New York State Court of Claims

New York State Court of Claims

TRANSITIONAL SERVICES v. THE STATE OF NEW YORK, #2005-015-035, Claim No. 108720, Motion Nos. M-70047, CM-70117


Synopsis


Claimant's motion to compel discovery denied as academic following dismissal of claim seeking equitable relief and money damages incidental to overturning decisions of OMH regarding number of beds eligible for reimbursement under State operated program.

Case Information

UID:
2005-015-035
Claimant(s):
TRANSITIONAL SERVICES OF NEW YORK FOR LONG ISLAND, INC.
Claimant short name:
TRANSITIONAL SERVICES
Footnote (claimant name) :

Defendant(s):
THE STATE OF NEW YORK
Footnote (defendant name) :

Third-party claimant(s):

Third-party defendant(s):

Claim number(s):
108720
Motion number(s):
M-70047
Cross-motion number(s):
CM-70117
Judge:
FRANCIS T. COLLINS
Claimant’s attorney:
Alan Polsky, Esquire
Defendant’s attorney:
Honorable Eliot Spitzer, Attorney General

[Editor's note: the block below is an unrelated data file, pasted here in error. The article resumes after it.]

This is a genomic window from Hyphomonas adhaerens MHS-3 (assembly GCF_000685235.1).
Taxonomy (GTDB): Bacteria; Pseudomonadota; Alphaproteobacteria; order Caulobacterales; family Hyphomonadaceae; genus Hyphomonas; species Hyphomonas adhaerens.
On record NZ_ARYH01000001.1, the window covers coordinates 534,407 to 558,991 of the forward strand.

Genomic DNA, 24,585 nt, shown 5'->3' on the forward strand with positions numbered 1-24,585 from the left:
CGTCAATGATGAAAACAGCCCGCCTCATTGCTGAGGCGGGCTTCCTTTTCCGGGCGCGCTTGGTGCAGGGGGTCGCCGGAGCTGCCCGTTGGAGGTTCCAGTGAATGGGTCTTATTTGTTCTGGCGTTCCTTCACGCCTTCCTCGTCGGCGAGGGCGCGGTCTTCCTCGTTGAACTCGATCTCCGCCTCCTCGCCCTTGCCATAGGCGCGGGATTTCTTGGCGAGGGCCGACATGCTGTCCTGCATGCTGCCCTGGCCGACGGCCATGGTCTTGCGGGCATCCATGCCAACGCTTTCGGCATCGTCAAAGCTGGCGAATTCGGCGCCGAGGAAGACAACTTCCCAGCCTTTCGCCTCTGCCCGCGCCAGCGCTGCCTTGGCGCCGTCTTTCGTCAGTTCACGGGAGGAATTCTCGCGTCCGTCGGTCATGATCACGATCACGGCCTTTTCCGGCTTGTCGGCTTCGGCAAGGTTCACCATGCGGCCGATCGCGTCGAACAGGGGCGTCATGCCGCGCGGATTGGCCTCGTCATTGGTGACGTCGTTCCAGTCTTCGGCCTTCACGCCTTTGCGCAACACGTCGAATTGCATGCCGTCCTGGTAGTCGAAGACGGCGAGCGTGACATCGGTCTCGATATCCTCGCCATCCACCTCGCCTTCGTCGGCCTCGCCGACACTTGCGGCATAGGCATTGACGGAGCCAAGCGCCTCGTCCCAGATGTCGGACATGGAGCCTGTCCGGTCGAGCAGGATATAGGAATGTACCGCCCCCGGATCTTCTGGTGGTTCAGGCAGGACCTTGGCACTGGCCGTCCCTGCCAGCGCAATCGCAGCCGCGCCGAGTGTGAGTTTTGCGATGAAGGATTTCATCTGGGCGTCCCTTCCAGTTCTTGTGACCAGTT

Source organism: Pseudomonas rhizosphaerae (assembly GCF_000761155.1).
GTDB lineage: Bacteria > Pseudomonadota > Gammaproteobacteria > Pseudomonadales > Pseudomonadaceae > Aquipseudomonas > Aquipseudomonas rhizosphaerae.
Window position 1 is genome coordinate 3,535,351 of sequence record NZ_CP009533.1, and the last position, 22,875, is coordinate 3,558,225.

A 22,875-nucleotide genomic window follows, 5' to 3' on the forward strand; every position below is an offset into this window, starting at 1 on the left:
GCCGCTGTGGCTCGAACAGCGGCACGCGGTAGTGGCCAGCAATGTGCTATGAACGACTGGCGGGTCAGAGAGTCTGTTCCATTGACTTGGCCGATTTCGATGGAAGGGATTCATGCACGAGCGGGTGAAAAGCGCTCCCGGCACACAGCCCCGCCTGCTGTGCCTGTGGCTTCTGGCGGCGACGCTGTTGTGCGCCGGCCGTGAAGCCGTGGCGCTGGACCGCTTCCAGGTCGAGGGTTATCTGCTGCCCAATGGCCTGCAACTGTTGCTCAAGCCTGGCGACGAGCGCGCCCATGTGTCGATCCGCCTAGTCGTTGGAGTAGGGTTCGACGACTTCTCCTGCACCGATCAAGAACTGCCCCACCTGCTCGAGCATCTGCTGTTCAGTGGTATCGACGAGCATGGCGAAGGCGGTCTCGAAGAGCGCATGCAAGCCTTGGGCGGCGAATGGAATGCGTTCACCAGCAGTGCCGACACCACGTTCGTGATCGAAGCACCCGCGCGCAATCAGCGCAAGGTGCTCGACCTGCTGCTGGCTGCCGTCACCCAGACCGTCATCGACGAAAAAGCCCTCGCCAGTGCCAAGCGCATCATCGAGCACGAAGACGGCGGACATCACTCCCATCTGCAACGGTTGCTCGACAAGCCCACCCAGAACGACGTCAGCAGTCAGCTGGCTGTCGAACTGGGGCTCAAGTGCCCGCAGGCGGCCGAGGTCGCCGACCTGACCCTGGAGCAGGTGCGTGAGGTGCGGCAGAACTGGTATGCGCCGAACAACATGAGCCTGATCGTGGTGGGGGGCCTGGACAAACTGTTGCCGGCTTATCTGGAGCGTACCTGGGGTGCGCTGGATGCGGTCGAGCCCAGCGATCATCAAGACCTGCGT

By: Michael W. Friedman, EsquireAssistant Attorney General
Third-party defendant’s attorney:

Signature date:

City:
Saratoga Springs
Comments:

Official citation:

Appellate results:

See also (multicaptioned case)


Decision

The defendant's cross-motion for summary judgment dismissing the claim is granted. Claimant's motion to compel discovery is denied as academic upon dismissal of the claim. The claim filed on January 5, 2004 alleges that the claimant operates or administers several programs in Suffolk County, New York providing services for the mentally ill. One such program, the Summit program, provides permanent housing to mentally ill individuals pursuant to funding provided by the federal Department of Housing and Urban Development (HUD) and the New York State Office of Mental Health (OMH). The claim asserts that OMH has funded the Summit program for the past 15 years pursuant to contractual agreements in which the amount of funds received by the claimant is based upon the number of beds provided.

The first cause of action for breach of contract is described in paragraphs 4 - 6 of the claim which state: